January 08, 2015
"We taught the kids -- the participants -- to play every part," Joshua Madoff, director of the Chameleon Music School, told PhillyVoice.com. "They used their own vocals, played instruments, played live percussion -- we mixed it down for the final production, but this is their record from start to finish."
The six-track album, created last summer, was handed out to its creators during a red carpet event held on Jan. 3 at the 140 N. Columbus Blvd. FringeArts building. (FringeArts discounted the space for the event.) The project was a partnership between Madoff and the staff of Friendship Circle Philadelphia, a great-uniter nonprofit organization that coordinates activities and events for special needs kids and teens (ages 5 to 22) who represent the spectrum of disabilities: some are unable to walk, others are unable to speak and the remainder face a combination of the two (and then some). Madoff had long been looking to create an album with a group of special needs individuals -- people who don't always have an abundance of opportunities to express themselves on a creative level.
One of those "participants" Madoff referenced is 20-year-old Steven Bomze, who lives with a degenerative disease that severely limits his movement and speech, and impairs his cognitive abilities. Bomze was a star student who, Madoff said, stayed after class to help with arrangements.
"I immediately noticed his talent," Madoff said. "We really didn't know what to expect, but there's one shot [in our music video] where Steven played the keyboard for the first time, and we worked out a system where -- you know, he's very musical, and he has perfect pitch, but he lost his voice. So he can move his head, but that's about it. So, we had someone moving his finger, and he'd tell us where to put it with his head. And when he hit the note he wanted for the first time, his face lit up."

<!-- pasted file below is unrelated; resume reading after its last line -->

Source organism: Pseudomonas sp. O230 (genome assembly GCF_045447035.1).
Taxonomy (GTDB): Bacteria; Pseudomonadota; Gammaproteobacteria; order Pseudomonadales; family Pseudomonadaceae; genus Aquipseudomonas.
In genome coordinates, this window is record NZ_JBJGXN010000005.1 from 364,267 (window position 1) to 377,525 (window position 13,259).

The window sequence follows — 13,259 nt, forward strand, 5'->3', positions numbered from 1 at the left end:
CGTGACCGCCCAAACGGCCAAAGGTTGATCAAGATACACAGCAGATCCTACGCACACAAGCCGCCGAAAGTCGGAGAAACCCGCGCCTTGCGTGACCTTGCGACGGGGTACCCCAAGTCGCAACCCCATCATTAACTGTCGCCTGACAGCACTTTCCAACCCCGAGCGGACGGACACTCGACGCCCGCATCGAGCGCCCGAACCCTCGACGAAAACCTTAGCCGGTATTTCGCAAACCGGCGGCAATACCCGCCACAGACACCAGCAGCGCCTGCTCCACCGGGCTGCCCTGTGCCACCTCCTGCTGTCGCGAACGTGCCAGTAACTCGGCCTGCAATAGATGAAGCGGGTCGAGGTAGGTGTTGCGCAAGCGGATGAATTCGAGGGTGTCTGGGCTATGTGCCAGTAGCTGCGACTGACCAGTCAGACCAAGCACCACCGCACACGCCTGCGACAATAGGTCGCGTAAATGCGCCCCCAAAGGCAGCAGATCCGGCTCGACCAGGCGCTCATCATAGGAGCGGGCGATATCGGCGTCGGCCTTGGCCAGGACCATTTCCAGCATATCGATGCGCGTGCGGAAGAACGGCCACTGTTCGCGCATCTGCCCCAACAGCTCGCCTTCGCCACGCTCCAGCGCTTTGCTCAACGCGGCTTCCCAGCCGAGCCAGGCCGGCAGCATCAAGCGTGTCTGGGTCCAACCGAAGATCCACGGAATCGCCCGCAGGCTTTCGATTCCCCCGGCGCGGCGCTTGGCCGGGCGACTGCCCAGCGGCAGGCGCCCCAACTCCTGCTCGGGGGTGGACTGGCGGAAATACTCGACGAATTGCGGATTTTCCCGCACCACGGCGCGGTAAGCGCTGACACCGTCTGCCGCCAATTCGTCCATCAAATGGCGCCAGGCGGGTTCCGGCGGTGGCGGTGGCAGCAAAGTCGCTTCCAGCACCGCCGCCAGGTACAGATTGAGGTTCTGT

The setup was simple: a classroom with the participants sitting in rows, and Josh at the board with a projector and equipment. Production was organic and rooted in of-the-moment dynamics that Madoff would guide along and hope to capture. And as a music teacher by profession, that wasn't quite as difficult as you'd think -- even given the circumstances.
"Not to brag, but my son has a strong talent with music, and Josh really picked that up -- I never told him a thing," Judy Bomze, Steven's mother, told PhillyVoice.com. "And, you know, it's important to have people here who get pleasure out of seeing our kids smile. Because not everyone has that kind of empathy."
Steven Bomze on the red carpet at the Jan. 3 Friendship Circle event. / Brandon Baker
The evening, which was sponsored by a private donor whose daughter has special needs, gave the participants the chance to get dolled up and have a moment in the spotlight -- they arrived via limo, and entered the theater space on a red carpet.
"A lot of participants don't get the opportunity to have a prom like the other kids, so we thought that, while this isn't prom, it's that experience -- almost better than a prom -- where it's your special night," Chani Baram, program director for Friendship Circle Philadelphia, told PhillyVoice.com. "But the message here really is that everybody has a voice, and everybody has something inside of them to share, and if someone has special needs, it's important to pay attention and listen to what they have to say also."
"This is a highlight of my life -- not just my career, my life," said Philly hip-hop recording artist Bahamadia, who handed participants their copies of the CD (and got visibly choked up). "This isn't just about any kind of social change piece; it's about tying communities together, and using this form of music to communicate on [the participants'] level."
The album, "Let's Talk About Life," will be released online in February. All proceeds will go to Friendship Circle.